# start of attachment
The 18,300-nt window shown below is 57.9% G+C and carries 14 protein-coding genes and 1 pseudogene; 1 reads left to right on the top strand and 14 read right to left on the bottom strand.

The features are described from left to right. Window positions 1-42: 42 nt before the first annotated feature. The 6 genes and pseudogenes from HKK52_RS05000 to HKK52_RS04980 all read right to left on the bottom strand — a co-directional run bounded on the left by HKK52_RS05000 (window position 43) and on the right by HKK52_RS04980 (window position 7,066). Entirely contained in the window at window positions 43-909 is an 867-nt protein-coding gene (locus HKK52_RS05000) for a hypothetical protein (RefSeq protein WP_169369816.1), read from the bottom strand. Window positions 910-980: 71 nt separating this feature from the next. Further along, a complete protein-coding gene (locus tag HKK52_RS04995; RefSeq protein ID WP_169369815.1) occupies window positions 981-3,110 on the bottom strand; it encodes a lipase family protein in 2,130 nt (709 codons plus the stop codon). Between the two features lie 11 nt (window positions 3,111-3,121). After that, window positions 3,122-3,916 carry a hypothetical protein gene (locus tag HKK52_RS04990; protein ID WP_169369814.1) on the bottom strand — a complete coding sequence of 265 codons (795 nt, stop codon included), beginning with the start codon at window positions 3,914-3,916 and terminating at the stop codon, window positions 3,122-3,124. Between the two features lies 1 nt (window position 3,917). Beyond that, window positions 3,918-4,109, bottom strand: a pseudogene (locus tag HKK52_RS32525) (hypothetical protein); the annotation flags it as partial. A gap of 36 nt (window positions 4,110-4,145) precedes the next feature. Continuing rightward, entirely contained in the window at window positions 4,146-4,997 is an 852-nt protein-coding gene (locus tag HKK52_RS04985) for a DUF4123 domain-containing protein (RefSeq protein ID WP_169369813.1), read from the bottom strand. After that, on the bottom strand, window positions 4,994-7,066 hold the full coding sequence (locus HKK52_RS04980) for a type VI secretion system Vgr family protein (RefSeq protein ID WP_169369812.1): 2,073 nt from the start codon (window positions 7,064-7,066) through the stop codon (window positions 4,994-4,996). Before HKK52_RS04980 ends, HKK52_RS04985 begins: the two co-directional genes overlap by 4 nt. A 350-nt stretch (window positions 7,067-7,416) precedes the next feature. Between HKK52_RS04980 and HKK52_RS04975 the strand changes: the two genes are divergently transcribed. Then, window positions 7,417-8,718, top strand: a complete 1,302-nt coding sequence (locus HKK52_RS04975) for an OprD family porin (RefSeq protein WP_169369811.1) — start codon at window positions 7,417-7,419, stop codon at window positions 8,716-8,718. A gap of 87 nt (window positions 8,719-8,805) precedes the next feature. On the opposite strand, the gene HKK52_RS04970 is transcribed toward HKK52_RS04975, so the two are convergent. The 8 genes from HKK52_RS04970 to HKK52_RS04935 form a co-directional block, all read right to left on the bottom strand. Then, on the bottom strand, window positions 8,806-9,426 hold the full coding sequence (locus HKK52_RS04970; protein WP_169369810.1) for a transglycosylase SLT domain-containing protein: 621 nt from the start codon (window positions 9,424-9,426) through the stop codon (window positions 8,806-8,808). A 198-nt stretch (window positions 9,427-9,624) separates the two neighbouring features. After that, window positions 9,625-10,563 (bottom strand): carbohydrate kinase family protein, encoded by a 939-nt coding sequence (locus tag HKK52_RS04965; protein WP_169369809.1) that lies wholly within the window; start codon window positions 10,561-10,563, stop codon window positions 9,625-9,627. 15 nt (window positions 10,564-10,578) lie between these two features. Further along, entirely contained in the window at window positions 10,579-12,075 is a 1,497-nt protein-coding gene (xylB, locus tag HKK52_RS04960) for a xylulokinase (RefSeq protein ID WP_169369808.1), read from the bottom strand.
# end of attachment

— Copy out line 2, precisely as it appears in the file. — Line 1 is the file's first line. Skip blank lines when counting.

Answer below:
The features are described from left to right. Window positions 1-42: 42 nt before the first annotated feature. The 6 genes and pseudogenes from HKK52_RS05000 to HKK52_RS04980 all read right to left on the bottom strand — a co-directional run bounded on the left by HKK52_RS05000 (window position 43) and on the right by HKK52_RS04980 (window position 7,066). Entirely contained in the window at window positions 43-909 is an 867-nt protein-coding gene (locus HKK52_RS05000) for a hypothetical protein (RefSeq protein WP_169369816.1), read from the bottom strand. Window positions 910-980: 71 nt separating this feature from the next. Further along, a complete protein-coding gene (locus tag HKK52_RS04995; RefSeq protein ID WP_169369815.1) occupies window positions 981-3,110 on the bottom strand; it encodes a lipase family protein in 2,130 nt (709 codons plus the stop codon). Between the two features lie 11 nt (window positions 3,111-3,121). After that, window positions 3,122-3,916 carry a hypothetical protein gene (locus tag HKK52_RS04990; protein ID WP_169369814.1) on the bottom strand — a complete coding sequence of 265 codons (795 nt, stop codon included), beginning with the start codon at window positions 3,914-3,916 and terminating at the stop codon, window positions 3,122-3,124. Between the two features lies 1 nt (window position 3,917). Beyond that, window positions 3,918-4,109, bottom strand: a pseudogene (locus tag HKK52_RS32525) (hypothetical protein); the annotation flags it as partial. A gap of 36 nt (window positions 4,110-4,145) precedes the next feature. Continuing rightward, entirely contained in the window at window positions 4,146-4,997 is an 852-nt protein-coding gene (locus tag HKK52_RS04985) for a DUF4123 domain-containing protein (RefSeq protein ID WP_169369813.1), read from the bottom strand. After that, on the bottom strand, window positions 4,994-7,066 hold the full coding sequence (locus HKK52_RS04980) for a type VI secretion system Vgr family protein (RefSeq protein ID WP_169369812.1): 2,073 nt from the start codon (window positions 7,064-7,066) through the stop codon (window positions 4,994-4,996). Before HKK52_RS04980 ends, HKK52_RS04985 begins: the two co-directional genes overlap by 4 nt. A 350-nt stretch (window positions 7,067-7,416) precedes the next feature. Between HKK52_RS04980 and HKK52_RS04975 the strand changes: the two genes are divergently transcribed. Then, window positions 7,417-8,718, top strand: a complete 1,302-nt coding sequence (locus HKK52_RS04975) for an OprD family porin (RefSeq protein WP_169369811.1) — start codon at window positions 7,417-7,419, stop codon at window positions 8,716-8,718. A gap of 87 nt (window positions 8,719-8,805) precedes the next feature. On the opposite strand, the gene HKK52_RS04970 is transcribed toward HKK52_RS04975, so the two are convergent. The 8 genes from HKK52_RS04970 to HKK52_RS04935 form a co-directional block, all read right to left on the bottom strand. Then, on the bottom strand, window positions 8,806-9,426 hold the full coding sequence (locus HKK52_RS04970; protein WP_169369810.1) for a transglycosylase SLT domain-containing protein: 621 nt from the start codon (window positions 9,424-9,426) through the stop codon (window positions 8,806-8,808). A 198-nt stretch (window positions 9,427-9,624) separates the two neighbouring features. After that, window positions 9,625-10,563 (bottom strand): carbohydrate kinase family protein, encoded by a 939-nt coding sequence (locus tag HKK52_RS04965; protein WP_169369809.1) that lies wholly within the window; start codon window positions 10,561-10,563, stop codon window positions 9,625-9,627. 15 nt (window positions 10,564-10,578) lie between these two features. Further along, entirely contained in the window at window positions 10,579-12,075 is a 1,497-nt protein-coding gene (xylB, locus tag HKK52_RS04960) for a xylulokinase (RefSeq protein ID WP_169369808.1), read from the bottom strand.